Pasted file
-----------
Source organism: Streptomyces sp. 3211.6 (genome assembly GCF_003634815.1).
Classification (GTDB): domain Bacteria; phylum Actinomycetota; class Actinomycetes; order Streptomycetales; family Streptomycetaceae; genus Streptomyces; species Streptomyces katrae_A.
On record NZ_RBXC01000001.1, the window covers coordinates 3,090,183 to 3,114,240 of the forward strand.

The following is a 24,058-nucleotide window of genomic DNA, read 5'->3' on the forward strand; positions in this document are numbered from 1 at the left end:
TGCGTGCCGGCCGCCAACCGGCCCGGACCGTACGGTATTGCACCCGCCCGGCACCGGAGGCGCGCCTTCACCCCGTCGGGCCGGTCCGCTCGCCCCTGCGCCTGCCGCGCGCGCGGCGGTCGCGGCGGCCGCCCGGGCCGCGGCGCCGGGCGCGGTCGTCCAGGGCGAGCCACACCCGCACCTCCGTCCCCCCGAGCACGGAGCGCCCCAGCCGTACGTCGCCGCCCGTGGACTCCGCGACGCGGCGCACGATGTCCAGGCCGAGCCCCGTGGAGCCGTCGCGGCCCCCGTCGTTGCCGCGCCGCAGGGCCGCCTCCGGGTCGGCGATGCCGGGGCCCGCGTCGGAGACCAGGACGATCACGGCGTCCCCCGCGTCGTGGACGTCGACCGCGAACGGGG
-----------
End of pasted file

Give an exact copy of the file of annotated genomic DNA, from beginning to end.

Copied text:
Source organism: Streptomyces sp. 3211.6 (genome assembly GCF_003634815.1).
Classification (GTDB): domain Bacteria; phylum Actinomycetota; class Actinomycetes; order Streptomycetales; family Streptomycetaceae; genus Streptomyces; species Streptomyces katrae_A.
On record NZ_RBXC01000001.1, the window covers coordinates 3,090,183 to 3,114,240 of the forward strand.

The following is a 24,058-nucleotide window of genomic DNA, read 5'->3' on the forward strand; positions in this document are numbered from 1 at the left end:
TGCGTGCCGGCCGCCAACCGGCCCGGACCGTACGGTATTGCACCCGCCCGGCACCGGAGGCGCGCCTTCACCCCGTCGGGCCGGTCCGCTCGCCCCTGCGCCTGCCGCGCGCGCGGCGGTCGCGGCGGCCGCCCGGGCCGCGGCGCCGGGCGCGGTCGTCCAGGGCGAGCCACACCCGCACCTCCGTCCCCCCGAGCACGGAGCGCCCCAGCCGTACGTCGCCGCCCGTGGACTCCGCGACGCGGCGCACGATGTCCAGGCCGAGCCCCGTGGAGCCGTCGCGGCCCCCGTCGTTGCCGCGCCGCAGGGCCGCCTCCGGGTCGGCGATGCCGGGGCCCGCGTCGGAGACCAGGACGATCACGGCGTCCCCCGCGTCGTGGACGTCGACCGCGAACGGGG